member ClientCertificates : System.Security.Cryptography.X509Certificates.X509CertificateCollection with get, set
    member Connection : string with get, set
    member ConnectionGroupName : string with get, set
    member ContentLength : int64 with get, set
    member ContentType : string with get, set
    member ContinueDelegate : System.Net.HttpContinueDelegate with get, set
    member CookieContainer : System.Net.CookieContainer with get, set
    member Credentials : System.Net.ICredentials with get, set
    member EndGetRequestStream : System.IAsyncResult -> System.IO.Stream
    member EndGetRequestStream : System.IAsyncResult * System.Net.TransportContext -> System.IO.Stream
    member EndGetResponse : System.IAsyncResult -> System.Net.WebResponse
    member Expect : string with get, set
    member GetRequestStream : unit -> System.IO.Stream
    member GetRequestStream : System.Net.TransportContext -> System.IO.Stream
    member GetResponse : unit -> System.Net.WebResponse
    member HaveResponse : bool
    member Headers : System.Net.WebHeaderCollection with get, set
    member IfModifiedSince : System.DateTime with get, set
    member KeepAlive : bool with get, set
    member MaximumAutomaticRedirections : int with get, set
    member MaximumResponseHeadersLength : int with get, set
    member MediaType : string with get, set
    member Method : string with get, set
    member Pipelined : bool with get, set
    member PreAuthenticate : bool with get, set
    member ProtocolVersion : System.Version with get, set
    member Proxy : System.Net.IWebProxy with get, set
    member ReadWriteTimeout : int with get, set
    member Referer : string with get, set
    member RequestUri : System.Uri
    member SendChunked : bool with get, set
    member ServicePoint : System.Net.ServicePoint
    member Timeout : int with get, set
    member TransferEncoding : string with get, set
    member UnsafeAuthenticatedConnectionSharing : bool with get, set
    member UseDefaultCredentials : bool with get, set
    member UserAgent : string with get, set
    static member DefaultCachePolicy : System.Net.Cache.RequestCachePolicy with get, set
    static member DefaultMaximumErrorResponseLength : int with get, set
    static member DefaultMaximumResponseHeadersLength : int with get, set

Full name: System.Net.HttpWebRequest

  type: HttpWebRequest
  implements: System.Runtime.Serialization.ISerializable
  inherits: WebRequest
  inherits: System.MarshalByRefObject
Multiple overloads
WebRequest.Create(requestUri: System.Uri) : WebRequest
WebRequest.Create(requestUriString: string) : WebRequest
val url : string

Full name: Untitled.url

  type: string
  implements: System.IComparable
  implements: System.ICloneable
  implements: System.IConvertible
  implements: System.IComparable<string>
  implements: seq<char>
  implements: System.Collections.IEnumerable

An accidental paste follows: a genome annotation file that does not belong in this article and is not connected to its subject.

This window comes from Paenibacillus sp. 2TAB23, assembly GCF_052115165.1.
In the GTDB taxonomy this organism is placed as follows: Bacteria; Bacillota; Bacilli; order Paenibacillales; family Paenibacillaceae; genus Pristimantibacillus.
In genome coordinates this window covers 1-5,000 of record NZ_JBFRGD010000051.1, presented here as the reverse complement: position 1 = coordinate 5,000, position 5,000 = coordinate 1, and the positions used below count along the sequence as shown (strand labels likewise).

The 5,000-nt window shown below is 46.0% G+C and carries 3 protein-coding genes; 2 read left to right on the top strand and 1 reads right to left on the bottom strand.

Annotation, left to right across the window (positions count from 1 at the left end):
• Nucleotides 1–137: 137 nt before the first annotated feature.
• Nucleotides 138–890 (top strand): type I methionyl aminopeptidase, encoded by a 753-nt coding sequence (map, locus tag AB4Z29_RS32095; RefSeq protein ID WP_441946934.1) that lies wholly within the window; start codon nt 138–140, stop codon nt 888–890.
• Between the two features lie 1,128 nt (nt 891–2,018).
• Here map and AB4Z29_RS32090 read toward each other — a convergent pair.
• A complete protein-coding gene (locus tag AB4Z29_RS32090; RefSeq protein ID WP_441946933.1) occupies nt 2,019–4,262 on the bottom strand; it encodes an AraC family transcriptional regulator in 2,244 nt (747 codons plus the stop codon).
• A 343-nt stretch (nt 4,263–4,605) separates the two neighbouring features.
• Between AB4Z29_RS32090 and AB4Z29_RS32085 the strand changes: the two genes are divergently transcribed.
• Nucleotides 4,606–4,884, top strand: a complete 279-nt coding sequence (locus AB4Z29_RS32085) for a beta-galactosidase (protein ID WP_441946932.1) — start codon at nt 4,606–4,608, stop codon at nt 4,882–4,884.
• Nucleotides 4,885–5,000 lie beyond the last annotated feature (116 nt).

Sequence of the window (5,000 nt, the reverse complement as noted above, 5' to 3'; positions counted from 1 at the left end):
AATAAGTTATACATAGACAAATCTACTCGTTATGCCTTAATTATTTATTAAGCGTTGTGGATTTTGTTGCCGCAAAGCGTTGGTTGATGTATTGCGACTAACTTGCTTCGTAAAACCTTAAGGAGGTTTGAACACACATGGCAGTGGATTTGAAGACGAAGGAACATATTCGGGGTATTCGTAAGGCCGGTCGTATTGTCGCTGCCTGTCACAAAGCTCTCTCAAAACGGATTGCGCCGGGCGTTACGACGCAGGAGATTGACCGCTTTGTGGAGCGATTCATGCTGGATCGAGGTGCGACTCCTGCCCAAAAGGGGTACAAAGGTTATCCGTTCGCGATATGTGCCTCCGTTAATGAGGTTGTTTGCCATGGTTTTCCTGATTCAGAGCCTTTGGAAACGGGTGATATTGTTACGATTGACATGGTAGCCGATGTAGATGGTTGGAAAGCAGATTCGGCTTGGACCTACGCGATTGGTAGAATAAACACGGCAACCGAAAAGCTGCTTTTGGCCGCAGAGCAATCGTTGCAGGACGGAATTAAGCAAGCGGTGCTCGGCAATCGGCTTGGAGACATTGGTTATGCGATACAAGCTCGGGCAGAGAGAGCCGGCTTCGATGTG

implements: System.IEquatable<string>
val response : WebResponse

  type: WebResponse
  implements: System.Runtime.Serialization.ISerializable
  implements: System.IDisposable
  inherits: System.MarshalByRefObject
member WebRequest.AsyncGetResponse : unit -> Async<WebResponse>
val stream : Stream

  type: Stream
  implements: System.IDisposable
  inherits: System.MarshalByRefObject
WebResponse.GetResponseStream() : Stream
val count : int ref

Full name: Untitled.count

  type: int ref
  implements: System.Collections.IStructuralEquatable
  implements: System.IComparable<Ref<int>>
  implements: System.IComparable
  implements: System.Collections.IStructuralComparable
val n : int

  type: int
  implements: System.IComparable
  implements: System.IFormattable
  implements: System.IConvertible
  implements: System.IComparable<int>
  implements: System.IEquatable<int>
  inherits: System.ValueType
Multiple overloads
member Stream.AsyncRead : count:int -> Async<byte []>
member Stream.AsyncRead : buffer:byte [] * ?offset:int * ?count:int -> Async<int>
val buffer : 'a []

Full name: Untitled.buffer
val temp : MemoryStream

Full name: Untitled.temp

  type: MemoryStream
  implements: System.IDisposable
  inherits: Stream
  inherits: System.MarshalByRefObject
Stream.Write(buffer: byte [], offset: int, count: int) : unit
Stream.Seek(offset: int64, origin: SeekOrigin) : int64
type SeekOrigin =
  | Begin = 0
  | Current = 1
  | End = 2

Full name: System.IO.SeekOrigin

  type: SeekOrigin
  inherits: System.Enum
  inherits: System.ValueType
field SeekOrigin.Begin = 0
val ignore : 'T -> unit

Full name: Microsoft.FSharp.Core.Operators.ignore
let html = (new StreamReader(temp)).ReadToEnd()
let title = regTitle.Match(html).Groups.[1].Value, html.Length
val title : string * int
val html : string

  type: string
  implements: System.IComparable
  implements: System.ICloneable
  implements: System.IConvertible
  implements: System.IComparable<string>
  implements: seq<char>
  implements: System.Collections.IEnumerable
  implements: System.IEquatable<string>
property System.String.Length: int
val async : AsyncBuilder

Full name: Microsoft.FSharp.Core.ExtraTopLevelOperators.async
member AsyncBuilder.Delay : generator:(unit -> Async<'T>) -> Async<'T>
member AsyncBuilder.Bind : computation:Async<'T> * binder:('T -> Async<'U>) -> Async<'U>
member AsyncBuilder.Combine : computation1:Async<unit> * computation2:Async<'T> -> Async<'T>
member AsyncBuilder.While : guard:(unit -> bool) * computation:Async<unit> -> Async<unit>
member AsyncBuilder.Zero : unit -> Async<unit>
member AsyncBuilder.Return : value:'T -> Async<'T>

Published: Sunday, 21 November 2010, 3:15 AM
Author: Tomas Petricek
Typos: Send me a pull request!
Tags: c#, functional, asynchronous, f#